Ryan Bishop has always loved sports.
And when he says he loves sports, he means all of them.
Bishop’s career in sports began at Pomona where he was a three-sport athlete, lettering in track, basketball and football. After high school, he had the opportunity to play football at Texas Tech University and was a four-year letterman there. Once he was done, Bishop left Lubbock, Texas, as fast as he could and had the opportunity to coach at Columbine under Andy Lowry back in his home state of Colorado.
Bishop arrived at Boulder in 2008 and currently teaches language arts at the school. In his time with the Panthers since then, he has coached boys and girls basketball, boys and girls track, and boys and girls golf. He took over as head coach of the football program in 2018 and has infused an energy that appears to be bolstering a program that struggled for years before he took over.
How did your journey in athletics lead you back to Colorado area and Boulder High?
I coached one season and student taught at Columbine High School before going back to teach and coach at my alma mater, Pomona High School. I coached football, girls basketball and track while I was there and taught freshman and senior language arts. After two years, I took an opportunity to work outside of education while continuing to coach at Columbine. After one full year of living way up north and commuting down south, my wife and I decided it was time to find a job closer to home. I live by the saying happy wife, happy life, so I started looking closer to home.
Never in a million years did I think Boulder. I drove through Boulder a couple times in high school to go to Gateway but never once went to Pearl Street. After talking with coach Jeff Santee about an opportunity to rebuild a program, I jumped on it. Learning the tradition and history at Boulder High and the high level of academics made it a no-brainer that Boulder High was the place for me. Not to mention the fact that when I was 11, BHS beat my dad´s team 10-9 in the state championships game at Folsom (this is still a sore subject at the dinner table). I don’t remember the game but I remember sledding down the end zone with Joel Klatt until the final kick, of which we are still waiting for the official review.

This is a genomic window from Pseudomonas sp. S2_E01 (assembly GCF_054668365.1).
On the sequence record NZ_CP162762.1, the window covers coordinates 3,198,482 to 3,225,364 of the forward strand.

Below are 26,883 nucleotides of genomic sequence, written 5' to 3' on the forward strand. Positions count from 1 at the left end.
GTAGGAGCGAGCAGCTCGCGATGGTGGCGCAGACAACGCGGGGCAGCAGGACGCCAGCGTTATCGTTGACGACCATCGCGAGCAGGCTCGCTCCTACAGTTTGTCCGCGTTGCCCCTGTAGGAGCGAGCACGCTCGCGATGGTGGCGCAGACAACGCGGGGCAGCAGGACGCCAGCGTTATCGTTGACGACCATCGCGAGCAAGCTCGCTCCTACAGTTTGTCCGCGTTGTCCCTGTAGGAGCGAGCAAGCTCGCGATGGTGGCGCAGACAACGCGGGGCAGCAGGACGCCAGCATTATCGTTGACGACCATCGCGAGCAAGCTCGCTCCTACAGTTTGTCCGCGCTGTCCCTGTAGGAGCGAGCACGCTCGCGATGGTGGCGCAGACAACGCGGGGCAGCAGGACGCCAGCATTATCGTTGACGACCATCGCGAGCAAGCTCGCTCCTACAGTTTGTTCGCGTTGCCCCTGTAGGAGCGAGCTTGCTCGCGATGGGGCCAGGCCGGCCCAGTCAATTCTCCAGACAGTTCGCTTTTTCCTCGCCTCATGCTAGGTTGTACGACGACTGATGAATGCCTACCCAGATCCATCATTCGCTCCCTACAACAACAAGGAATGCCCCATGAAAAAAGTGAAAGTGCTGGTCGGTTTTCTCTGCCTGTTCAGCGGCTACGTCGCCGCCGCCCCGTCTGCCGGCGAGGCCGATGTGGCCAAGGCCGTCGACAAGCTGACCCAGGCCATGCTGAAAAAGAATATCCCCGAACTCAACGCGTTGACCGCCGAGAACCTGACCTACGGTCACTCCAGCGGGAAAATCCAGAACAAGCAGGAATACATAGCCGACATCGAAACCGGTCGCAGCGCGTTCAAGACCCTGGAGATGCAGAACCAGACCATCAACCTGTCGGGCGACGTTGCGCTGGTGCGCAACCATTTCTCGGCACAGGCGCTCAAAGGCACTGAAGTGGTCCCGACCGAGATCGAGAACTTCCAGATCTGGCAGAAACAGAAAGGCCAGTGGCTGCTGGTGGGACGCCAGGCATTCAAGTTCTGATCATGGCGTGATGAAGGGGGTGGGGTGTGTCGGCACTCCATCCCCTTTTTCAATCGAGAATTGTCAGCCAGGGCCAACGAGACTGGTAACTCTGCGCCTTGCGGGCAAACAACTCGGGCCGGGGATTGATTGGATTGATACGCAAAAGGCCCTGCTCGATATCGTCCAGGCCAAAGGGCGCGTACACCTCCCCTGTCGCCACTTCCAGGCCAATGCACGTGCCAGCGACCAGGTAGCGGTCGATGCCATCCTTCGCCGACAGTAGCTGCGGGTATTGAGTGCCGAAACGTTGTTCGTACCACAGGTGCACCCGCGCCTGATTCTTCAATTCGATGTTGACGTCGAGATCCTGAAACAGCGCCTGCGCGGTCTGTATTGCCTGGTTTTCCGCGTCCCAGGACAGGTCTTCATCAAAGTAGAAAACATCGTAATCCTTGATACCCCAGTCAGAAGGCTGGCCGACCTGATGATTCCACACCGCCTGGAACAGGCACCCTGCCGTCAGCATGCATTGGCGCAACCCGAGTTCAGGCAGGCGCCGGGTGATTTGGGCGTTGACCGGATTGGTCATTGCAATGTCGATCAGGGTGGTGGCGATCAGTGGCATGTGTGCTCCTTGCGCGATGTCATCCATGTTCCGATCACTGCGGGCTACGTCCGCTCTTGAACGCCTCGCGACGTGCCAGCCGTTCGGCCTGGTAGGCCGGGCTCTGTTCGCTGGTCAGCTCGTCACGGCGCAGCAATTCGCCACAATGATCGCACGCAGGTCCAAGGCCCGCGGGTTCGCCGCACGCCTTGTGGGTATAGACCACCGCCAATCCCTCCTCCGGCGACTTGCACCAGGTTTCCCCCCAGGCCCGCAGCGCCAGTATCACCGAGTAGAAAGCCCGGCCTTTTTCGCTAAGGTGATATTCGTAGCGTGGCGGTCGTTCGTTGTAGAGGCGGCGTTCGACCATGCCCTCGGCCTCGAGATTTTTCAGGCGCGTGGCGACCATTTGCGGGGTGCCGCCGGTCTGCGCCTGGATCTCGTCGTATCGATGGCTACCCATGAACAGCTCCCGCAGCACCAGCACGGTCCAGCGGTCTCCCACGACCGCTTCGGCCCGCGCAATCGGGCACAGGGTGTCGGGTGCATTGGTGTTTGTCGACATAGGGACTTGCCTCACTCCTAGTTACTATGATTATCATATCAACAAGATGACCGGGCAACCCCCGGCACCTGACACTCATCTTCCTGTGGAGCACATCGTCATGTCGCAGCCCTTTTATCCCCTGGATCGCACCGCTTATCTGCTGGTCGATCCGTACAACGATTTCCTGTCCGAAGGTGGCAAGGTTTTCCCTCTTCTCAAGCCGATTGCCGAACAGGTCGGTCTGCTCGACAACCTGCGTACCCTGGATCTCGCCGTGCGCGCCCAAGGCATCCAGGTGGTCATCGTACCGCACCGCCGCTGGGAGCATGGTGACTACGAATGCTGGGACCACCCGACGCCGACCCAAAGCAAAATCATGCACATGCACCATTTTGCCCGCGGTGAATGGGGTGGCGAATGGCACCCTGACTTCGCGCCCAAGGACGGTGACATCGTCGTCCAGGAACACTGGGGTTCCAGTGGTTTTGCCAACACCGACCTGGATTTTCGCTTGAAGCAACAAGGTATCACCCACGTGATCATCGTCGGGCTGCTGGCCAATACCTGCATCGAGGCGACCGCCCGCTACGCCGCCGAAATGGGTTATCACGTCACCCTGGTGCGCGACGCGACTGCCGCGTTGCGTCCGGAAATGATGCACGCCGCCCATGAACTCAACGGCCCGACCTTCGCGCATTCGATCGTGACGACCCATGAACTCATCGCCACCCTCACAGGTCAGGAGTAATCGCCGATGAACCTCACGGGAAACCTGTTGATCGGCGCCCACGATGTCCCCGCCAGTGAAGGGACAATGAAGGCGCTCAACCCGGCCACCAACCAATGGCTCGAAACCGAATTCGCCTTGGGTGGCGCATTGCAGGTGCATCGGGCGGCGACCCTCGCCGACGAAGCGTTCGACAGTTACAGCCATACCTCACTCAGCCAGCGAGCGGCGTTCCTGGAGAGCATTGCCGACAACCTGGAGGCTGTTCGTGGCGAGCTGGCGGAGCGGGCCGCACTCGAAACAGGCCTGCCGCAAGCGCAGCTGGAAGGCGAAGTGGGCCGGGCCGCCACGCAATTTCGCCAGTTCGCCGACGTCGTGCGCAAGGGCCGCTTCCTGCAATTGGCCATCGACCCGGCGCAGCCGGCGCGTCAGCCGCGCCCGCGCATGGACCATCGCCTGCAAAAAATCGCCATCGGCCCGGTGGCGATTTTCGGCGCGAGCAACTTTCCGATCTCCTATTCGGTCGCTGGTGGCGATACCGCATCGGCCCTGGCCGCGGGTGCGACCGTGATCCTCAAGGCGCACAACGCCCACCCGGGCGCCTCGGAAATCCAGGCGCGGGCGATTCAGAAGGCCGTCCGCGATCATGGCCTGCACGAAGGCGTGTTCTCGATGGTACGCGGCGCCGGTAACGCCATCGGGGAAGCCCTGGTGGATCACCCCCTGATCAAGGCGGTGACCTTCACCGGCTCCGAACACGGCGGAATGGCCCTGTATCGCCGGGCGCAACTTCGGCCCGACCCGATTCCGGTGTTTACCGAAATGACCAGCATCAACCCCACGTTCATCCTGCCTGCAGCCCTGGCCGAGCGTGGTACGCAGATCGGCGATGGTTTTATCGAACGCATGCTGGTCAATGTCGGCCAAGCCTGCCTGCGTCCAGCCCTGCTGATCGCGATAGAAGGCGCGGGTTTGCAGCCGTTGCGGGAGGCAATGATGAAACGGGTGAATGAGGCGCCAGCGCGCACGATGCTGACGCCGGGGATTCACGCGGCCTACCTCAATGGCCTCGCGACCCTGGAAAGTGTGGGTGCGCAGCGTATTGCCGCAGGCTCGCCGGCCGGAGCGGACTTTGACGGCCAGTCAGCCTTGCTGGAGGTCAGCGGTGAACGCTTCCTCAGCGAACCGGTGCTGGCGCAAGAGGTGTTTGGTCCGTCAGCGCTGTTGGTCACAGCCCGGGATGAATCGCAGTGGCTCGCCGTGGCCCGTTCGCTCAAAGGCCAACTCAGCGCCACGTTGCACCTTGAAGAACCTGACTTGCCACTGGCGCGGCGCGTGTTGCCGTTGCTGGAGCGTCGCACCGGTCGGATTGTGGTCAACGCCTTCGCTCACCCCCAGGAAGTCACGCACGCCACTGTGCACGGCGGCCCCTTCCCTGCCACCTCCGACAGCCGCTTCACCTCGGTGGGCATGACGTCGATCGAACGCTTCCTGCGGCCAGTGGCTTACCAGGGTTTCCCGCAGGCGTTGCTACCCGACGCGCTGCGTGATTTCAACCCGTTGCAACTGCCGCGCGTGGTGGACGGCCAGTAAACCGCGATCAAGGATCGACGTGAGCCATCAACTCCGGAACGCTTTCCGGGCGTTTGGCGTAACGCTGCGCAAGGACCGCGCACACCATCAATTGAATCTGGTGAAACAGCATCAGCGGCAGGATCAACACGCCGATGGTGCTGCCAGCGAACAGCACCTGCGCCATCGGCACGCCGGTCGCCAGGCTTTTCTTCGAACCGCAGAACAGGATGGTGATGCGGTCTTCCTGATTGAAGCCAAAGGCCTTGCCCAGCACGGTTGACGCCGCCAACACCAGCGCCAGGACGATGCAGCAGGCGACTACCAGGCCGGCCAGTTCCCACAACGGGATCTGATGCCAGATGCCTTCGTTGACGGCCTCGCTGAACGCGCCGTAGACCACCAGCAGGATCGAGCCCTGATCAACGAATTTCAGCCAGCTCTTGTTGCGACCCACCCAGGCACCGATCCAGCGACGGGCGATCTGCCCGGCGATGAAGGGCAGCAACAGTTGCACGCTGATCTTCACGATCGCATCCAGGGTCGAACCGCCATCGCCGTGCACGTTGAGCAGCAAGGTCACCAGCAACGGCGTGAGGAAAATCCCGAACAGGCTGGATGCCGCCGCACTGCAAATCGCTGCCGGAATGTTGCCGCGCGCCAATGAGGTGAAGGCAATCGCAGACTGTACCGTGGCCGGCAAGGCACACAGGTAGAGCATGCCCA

Who were some of your main coaching influences in high school, college, etc., and can you talk a bit about how they may have inspired you to become a coach yourself?
I grew up around coaching. My dad has been a coach my entire life and I grew up as his ball boy. He spent 30-plus years coaching in Jeffco and is currently at the ripe young age of 68 coaching at Holy Family. I went to Pomona on the way to elementary and middle school and stopped by for practice after school. I grew up being a coach’s kid and seeing the impact my father had on so many young adults was something I dreamed of for myself. I will do this my entire career and will only be half the coach and man he was but it is my goal. He is the definition of old school but I mold my coaching after what I saw him do and how is still does it.
Some other influential coaches I had were from my playing days at Texas Tech. I was around some of the best still in the business. From Mike Leach, Art Briles, Dana Holgorsen, Dennis Simmons, Sonny Dykes and to Ruffin McNeill, I was always around successful coaches. They allowed me sit in meetings with them, watch film with them and still continue to talk ball with them. Coach McNeill still takes the time to check in on me and the Panthers program. At the end of the day the two people that drove me are my parents. My dad was the coach I learned from and strived to become, but my mom was the person I wanted to be. He was one that didn’t allow me to make excuses and she was the one that challenged me to become my father. When it came to work ethic my mom and dad were the ones who were up early and stayed late. They set a bar that was tough to reach while making family a priority.